Stephen Elop never left Microsoft. We knew this all along. “Once the transition is finalized,” to quote Wikipedia, “Elop will become an Executive Vice President at Microsoft.” Elop was an appalling, dangerous, malicious mole all along....

and...

Quote
Microsoft decided to just send a mole to take over Nokia’s business, abolish Linux there (Nokia had become one of the top Linux contributors), remove any chances of Android adoption there, then feed trolls to attack Android and sue Android directly.

According to the New York Times, Mr. Elop’s “family still lives in the Seattle area” (how telling).

There's plenty more where that came from in the TechRights article.. ;D

Referenced within the TechRights article is a link to this article that gets into the real nitty-gritty of the allegation.

Quote
The Full Story of Nokia and Microsoft - How we got here, and why Microsoft will fail with Nokia handsets just like it did with Kin


EXECUTIVE SUMMARY by member 'caffeine-overclock' over at Reddit:

Elop killed Nokia twice: First by announcing the move to Windows Phone 9 months before they could deliver, and again by announcing that no more MeeGo phones would be produced the day after the first MeeGo phone was released to extremely positive reviews.

Microsoft's phone ambitions are similarly doomed because buying Skype caused most if not all of the global carriers to despise Microsoft, and by association Nokia. This will only get worse as time goes on, since Microsoft/Nokia just became Microsoft and any residual good will from Nokia is gone. Without carrier support, Microsoft can't succeed in those markets.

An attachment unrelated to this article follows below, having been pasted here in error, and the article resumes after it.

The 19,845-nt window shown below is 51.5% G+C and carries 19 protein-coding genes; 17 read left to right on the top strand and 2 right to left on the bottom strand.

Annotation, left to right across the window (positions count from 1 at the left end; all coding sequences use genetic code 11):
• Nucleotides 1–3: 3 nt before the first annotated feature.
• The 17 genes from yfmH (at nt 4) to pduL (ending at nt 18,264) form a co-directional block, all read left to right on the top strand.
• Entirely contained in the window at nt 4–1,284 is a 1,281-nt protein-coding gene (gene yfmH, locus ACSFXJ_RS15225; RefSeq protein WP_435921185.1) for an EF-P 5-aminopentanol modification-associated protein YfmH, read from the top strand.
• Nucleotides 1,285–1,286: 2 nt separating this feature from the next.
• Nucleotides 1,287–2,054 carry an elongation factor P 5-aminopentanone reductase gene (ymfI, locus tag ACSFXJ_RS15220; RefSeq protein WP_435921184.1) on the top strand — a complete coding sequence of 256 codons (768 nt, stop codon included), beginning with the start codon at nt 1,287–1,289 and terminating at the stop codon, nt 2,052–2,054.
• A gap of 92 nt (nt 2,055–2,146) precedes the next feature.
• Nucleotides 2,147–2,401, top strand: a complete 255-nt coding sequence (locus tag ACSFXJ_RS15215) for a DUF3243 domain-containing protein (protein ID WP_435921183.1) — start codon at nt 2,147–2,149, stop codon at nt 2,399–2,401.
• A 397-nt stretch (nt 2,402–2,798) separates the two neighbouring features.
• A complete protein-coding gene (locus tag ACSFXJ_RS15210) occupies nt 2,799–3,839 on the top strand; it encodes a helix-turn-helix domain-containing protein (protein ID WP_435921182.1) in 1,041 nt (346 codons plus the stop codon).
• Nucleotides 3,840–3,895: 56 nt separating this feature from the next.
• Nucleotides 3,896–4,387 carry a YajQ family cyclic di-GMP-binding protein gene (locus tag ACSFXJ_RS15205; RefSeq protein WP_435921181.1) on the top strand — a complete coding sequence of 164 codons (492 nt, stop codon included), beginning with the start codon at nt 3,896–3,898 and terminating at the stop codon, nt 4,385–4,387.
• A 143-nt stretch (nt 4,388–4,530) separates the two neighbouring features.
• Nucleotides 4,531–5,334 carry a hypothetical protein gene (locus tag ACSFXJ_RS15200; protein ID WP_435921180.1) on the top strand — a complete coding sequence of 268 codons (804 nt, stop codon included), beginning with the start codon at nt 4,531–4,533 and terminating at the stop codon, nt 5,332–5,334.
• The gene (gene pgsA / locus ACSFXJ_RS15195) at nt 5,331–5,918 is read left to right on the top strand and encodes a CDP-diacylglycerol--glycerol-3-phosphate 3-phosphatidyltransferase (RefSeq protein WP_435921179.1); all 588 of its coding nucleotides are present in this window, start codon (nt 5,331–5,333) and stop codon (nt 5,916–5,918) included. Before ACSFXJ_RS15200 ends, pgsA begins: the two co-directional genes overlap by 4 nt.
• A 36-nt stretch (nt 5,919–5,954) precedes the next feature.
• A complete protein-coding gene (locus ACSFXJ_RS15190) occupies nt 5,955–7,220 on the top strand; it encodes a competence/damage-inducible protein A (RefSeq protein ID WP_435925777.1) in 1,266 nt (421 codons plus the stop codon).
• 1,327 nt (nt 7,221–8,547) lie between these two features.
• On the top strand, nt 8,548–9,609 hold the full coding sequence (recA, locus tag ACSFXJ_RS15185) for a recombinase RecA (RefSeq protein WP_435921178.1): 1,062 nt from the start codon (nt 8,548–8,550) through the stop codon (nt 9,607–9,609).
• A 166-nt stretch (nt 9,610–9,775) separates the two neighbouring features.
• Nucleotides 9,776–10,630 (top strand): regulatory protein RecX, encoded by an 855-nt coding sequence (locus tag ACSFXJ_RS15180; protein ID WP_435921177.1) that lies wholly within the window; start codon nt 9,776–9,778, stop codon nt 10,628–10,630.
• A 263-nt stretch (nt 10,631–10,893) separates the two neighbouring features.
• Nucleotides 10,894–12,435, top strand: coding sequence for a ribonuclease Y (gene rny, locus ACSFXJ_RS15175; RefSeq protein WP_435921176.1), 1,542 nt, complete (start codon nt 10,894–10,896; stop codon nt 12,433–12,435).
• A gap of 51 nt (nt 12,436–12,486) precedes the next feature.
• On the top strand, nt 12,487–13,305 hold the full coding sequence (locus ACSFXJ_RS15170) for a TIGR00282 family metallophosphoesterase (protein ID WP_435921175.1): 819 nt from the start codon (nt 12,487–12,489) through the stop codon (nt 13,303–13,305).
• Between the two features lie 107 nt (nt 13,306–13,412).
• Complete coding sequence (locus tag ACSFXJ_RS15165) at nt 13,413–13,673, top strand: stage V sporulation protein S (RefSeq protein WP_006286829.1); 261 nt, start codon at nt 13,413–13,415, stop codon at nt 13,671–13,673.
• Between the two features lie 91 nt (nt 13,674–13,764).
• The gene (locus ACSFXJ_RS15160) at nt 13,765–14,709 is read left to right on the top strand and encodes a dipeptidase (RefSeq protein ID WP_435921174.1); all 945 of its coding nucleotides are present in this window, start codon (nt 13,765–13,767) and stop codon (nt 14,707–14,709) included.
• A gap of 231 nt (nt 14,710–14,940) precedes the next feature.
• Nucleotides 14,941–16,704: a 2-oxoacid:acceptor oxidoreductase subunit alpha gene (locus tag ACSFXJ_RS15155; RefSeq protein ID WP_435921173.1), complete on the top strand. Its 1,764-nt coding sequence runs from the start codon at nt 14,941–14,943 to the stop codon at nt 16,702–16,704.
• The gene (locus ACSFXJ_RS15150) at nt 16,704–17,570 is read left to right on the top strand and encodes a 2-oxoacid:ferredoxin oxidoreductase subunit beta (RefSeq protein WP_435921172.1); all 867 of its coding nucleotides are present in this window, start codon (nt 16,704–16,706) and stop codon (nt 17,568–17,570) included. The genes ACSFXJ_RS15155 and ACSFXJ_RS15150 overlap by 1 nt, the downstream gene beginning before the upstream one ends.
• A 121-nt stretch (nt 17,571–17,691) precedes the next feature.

Definitely worth the read if you have time.


This is gonna be a fun one. Grab a seat. :Thmbsup:

polls_hot_buttered_popcorn_1304_187449_answer_1_xlarge.jpgDid Microsoft put a mole in Nokia?


-----------------------------------------------------------------
ADDENDUM:

Per mouser's request: relevant links in this thread:

Stephen Elop's bio on Wikipedia

TechRights: Microsoft’s Patent Attack on Linux/Android Advances to Next Stage With New Nokia Acquisition, Patent Setup - by Dr. Roy Schestowitz

The Full Story of Nokia and Microsoft - How we got here, and why Microsoft will fail with Nokia handsets just like it did with Kin

Note: I can't promise I can stay up on this - but I'll try. :)




« Last Edit: September 14, 2013, 01:56:08 PM by 40hz »

Ath

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Re: Did Microsoft put a mole in Nokia?
« Reply #1 on: September 14, 2013, 01:37:10 PM »
I should have put my thoughts on paper, when his move to Nokia was announced :-\

40hz

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Re: Did Microsoft put a mole in Nokia?
« Reply #2 on: September 14, 2013, 01:50:28 PM »
I should have put my thoughts on paper, when his move to Nokia was announced :-\


I wish you did. It would have saved me the effort of making this post to begin with. ;D :Thmbsup:

Ath

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Re: Did Microsoft put a mole in Nokia?
« Reply #3 on: September 14, 2013, 02:08:17 PM »
I wish you did. It would have saved me the effort of making this post to begin with. ;D :Thmbsup
I don't have the illusion it would have made any difference, if it turns out to be a cooked deal :huh:

Edvard

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Re: Did Microsoft put a mole in Nokia?
« Reply #4 on: September 14, 2013, 02:45:21 PM »
Ah, so that's why Nokia sold all of it's Trolltech assets (Qt).  At least it was passed on before it ended up in Microsoft's clutches, planned or not.  :'(